170-year-old shipwrecked champagne much like bubbly today, study finds


When divers salvaged 168 bottles of champagne from a shipwreck at the bottom of the Baltic Sea in 2010, taking a sip when they emerged from the surface, they knew immediately that they were probably tasting wine that was more than 100 years old.

But for scientists, the journey to understand what the bottles contained was just getting started. After nearly five years and batteries of chemical and taste tests, they’ve now revealed what they found: that 19th century champagne was a whole lot like the stuff we drink today.

“We were thinking the chemical composition of this wine would be very different from the composition of wines today,” said Philippe Jeandet, a professor at the University of Reims Champagne-Ardenne in France. “But that was wrong. We have found that the wines were very similar.”


Jeandet and colleagues from several institutions published the results of their analysis Monday in the journal Proceedings of the National Academy of Science. They compared the chemistry of three samples from the shipwrecked champagne, which is believed to have been produced around 1840 or 1841, with three samples of modern Veuve Clicquot from 1955, 1980 and 2011.

The team didn’t know much about the sunken ship, including where it sailed from, where it was headed or when it sank off the coast of Finland. That made figuring out the age and origin of the champagne, which had lost its labels, challenging at first. But later inspections of branded engravings on the corks revealed that the champagne came from the Veuve Cliquot Ponsardin, Heidsieck and Juglar (later known as Jacquesson) houses. Resting on the bottom of the ocean provided perfect storage conditions: total darkness and a temperature about 2 to 4 degrees celsius (36 to 39 degrees Fahrenheit).

The chemical differences the scientists found between the old and young champagnes pointed toward changes in the winemaking process - and in champagne drinkers’ tastes - over the last two centuries.

High levels of iron in the champagne may point to the use of metal vessels during winemaking, the team reported, while elevated copper levels may indicate that grapevines of the era were treated with copper sulfate as a fungicide. The old champagne had a lower alcohol content than modern bubbly - perhaps the result of dilution of the wine with grape syrup to sweeten it, or perhaps the result of 19th century Europe’s cooler climate. Grapes maturing at lower temperatures would have a lower sugar content, resulting in less alcohol production during fermentation.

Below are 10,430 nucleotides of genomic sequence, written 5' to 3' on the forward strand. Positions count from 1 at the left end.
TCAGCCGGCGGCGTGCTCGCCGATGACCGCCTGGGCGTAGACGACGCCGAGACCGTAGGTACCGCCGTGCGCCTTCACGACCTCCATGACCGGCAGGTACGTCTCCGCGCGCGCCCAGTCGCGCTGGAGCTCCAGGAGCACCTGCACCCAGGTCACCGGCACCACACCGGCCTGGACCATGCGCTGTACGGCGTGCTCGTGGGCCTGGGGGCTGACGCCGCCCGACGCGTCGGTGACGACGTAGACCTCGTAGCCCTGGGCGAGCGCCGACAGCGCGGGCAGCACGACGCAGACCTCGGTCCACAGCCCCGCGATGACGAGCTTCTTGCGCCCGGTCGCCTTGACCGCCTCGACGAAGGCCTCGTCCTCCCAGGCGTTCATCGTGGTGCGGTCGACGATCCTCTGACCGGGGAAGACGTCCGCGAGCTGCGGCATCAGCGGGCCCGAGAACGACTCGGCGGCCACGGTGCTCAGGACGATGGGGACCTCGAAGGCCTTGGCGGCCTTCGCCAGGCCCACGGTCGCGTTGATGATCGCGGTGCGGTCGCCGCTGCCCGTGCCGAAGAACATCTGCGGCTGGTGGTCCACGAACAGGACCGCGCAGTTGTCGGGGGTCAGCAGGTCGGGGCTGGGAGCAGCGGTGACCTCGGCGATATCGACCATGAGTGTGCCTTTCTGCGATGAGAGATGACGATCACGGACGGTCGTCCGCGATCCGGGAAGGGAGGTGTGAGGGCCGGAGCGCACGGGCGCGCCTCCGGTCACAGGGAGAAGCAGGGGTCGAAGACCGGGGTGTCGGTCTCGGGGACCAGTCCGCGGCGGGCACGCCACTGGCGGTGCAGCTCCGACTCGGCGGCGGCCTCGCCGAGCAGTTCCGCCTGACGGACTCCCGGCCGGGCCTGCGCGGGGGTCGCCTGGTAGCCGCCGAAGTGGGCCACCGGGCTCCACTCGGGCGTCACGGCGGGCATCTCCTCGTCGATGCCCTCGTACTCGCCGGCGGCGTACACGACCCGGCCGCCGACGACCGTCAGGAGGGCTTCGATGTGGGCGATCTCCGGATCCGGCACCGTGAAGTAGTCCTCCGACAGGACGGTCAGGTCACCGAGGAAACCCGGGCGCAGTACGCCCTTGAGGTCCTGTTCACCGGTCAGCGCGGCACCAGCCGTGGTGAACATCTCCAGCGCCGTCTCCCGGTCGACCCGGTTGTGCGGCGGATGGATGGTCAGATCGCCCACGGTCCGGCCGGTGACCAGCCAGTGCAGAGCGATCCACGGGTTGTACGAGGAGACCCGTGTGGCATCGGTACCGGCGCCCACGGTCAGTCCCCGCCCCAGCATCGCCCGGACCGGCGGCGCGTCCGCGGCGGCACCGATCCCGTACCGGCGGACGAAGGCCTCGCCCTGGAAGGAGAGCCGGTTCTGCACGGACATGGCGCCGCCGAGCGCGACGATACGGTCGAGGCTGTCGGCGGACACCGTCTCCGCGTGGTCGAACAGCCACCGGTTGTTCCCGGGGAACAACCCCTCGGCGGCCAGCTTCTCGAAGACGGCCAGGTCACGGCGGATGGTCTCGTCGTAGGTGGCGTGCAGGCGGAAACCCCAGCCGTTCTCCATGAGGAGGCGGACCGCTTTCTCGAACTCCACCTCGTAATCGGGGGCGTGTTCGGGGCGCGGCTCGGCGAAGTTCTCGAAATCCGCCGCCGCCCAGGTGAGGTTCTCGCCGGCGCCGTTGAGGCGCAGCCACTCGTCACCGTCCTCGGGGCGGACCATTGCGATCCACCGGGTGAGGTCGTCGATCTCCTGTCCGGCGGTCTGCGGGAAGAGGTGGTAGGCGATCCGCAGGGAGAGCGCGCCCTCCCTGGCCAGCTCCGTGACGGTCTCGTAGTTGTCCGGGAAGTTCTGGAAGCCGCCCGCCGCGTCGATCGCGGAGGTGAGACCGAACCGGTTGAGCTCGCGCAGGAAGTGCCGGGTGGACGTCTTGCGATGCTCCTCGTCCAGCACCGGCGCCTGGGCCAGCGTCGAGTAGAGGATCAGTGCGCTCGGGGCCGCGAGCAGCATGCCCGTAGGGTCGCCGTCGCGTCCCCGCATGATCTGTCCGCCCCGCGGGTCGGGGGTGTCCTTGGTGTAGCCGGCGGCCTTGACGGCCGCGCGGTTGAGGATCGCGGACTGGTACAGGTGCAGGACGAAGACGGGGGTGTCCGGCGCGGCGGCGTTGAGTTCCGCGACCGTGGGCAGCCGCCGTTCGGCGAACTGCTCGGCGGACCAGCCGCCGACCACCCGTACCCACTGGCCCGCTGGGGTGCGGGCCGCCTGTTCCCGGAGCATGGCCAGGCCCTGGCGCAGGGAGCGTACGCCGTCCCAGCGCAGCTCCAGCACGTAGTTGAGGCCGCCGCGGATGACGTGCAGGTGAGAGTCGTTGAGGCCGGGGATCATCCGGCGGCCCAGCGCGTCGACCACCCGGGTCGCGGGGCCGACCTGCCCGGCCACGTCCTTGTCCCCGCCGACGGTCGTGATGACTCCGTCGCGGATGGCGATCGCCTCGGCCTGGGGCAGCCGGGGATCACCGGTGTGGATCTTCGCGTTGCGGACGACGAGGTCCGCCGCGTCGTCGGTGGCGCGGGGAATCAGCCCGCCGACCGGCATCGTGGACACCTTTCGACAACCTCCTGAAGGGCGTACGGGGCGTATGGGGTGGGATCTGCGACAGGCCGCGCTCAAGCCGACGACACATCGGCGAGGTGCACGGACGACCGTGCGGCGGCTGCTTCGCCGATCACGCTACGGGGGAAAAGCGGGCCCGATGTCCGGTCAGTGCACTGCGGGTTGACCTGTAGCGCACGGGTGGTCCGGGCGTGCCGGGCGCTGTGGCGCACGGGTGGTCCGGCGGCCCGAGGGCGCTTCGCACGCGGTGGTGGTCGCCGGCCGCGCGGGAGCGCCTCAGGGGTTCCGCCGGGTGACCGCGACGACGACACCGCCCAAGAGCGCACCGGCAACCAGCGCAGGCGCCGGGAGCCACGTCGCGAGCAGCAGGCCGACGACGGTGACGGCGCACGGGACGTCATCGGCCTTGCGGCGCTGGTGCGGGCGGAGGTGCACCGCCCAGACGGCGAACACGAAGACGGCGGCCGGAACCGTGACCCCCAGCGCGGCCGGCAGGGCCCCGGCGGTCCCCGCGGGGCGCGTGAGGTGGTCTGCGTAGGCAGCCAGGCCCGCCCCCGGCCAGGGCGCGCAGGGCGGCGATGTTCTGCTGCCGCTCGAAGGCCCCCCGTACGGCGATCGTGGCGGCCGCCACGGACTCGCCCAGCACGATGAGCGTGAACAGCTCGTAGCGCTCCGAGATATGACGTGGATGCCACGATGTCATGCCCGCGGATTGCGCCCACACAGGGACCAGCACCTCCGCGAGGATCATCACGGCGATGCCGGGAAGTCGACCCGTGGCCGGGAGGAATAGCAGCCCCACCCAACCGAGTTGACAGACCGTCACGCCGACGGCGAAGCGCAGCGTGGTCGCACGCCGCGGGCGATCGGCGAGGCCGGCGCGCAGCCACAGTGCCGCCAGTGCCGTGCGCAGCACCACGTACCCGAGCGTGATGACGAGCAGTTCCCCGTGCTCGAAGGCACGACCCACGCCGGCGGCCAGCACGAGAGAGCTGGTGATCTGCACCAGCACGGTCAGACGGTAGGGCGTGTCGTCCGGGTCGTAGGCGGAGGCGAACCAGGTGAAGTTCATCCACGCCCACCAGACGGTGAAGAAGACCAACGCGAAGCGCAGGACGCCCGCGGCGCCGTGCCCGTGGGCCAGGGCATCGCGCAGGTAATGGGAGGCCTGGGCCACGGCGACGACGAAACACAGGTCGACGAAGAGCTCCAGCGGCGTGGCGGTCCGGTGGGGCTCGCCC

The finished, bottled product fished out of the Baltic had a much higher sugar content than today’s wine: about 150 grams per liter, versus the 6-8 grams per liter in modern brut. That’s very sweet (a 12-ounce serving of Coca-Cola has 39 grams of sugar, the equivalent of nearly 110 grams per liter), but it reflects the tastes of European wine drinkers of the day, who liked their champagne very sweet, Jeandet said.

The sugar content also provided a clue that the shipwrecked bottles were probably on their way to Germany or Finland and not to Russia, where Veuve Cliquot sold a beverage known as Champagne à la Russe that had super-high sugar levels about 300 grams per liter.

The scientists’ report also included more subjective measures of the wine. In tastings conducted in 2012, they wrote, testers at first detected flavors described as “animal notes,” “wet hair” and “cheesy” - describing the champagne’s aromas as grilled, spicy or smoky with fruity and floral notes after swirling it around in a glass and allowing it to open up. Lab analysis revealed the presence of chemicals known to create such flavors in modern wines.


Jeandet’s team received only 2 milliliters per variety of shipwrecked champagne for its investigations - and he did not get to participate in the tasting sessions. But the scientist, whose previous work has explored the physics of champagne’s bubbles and the mechanisms of its foaming, did eventually get a chance to try the beverage.

During a 2013 visit to the University of Munchen in Germany, a colleague offered Jeandet a 100 microliter sample. The sip was too tiny to put in a glass, so he had to taste it off the surface of his hand, where it had been squirted via syringe.

“The taste remained in my mouth three to four hours after tasting the wine,” Jeandet recalled Monday. “It was incredible, probably one of the best I have tasted in my life. But difficult to compare with wine I’ve tasted in the past. It was an unusual way to taste it.”

For more on science and health, follow me on Twitter: @LATerynbrown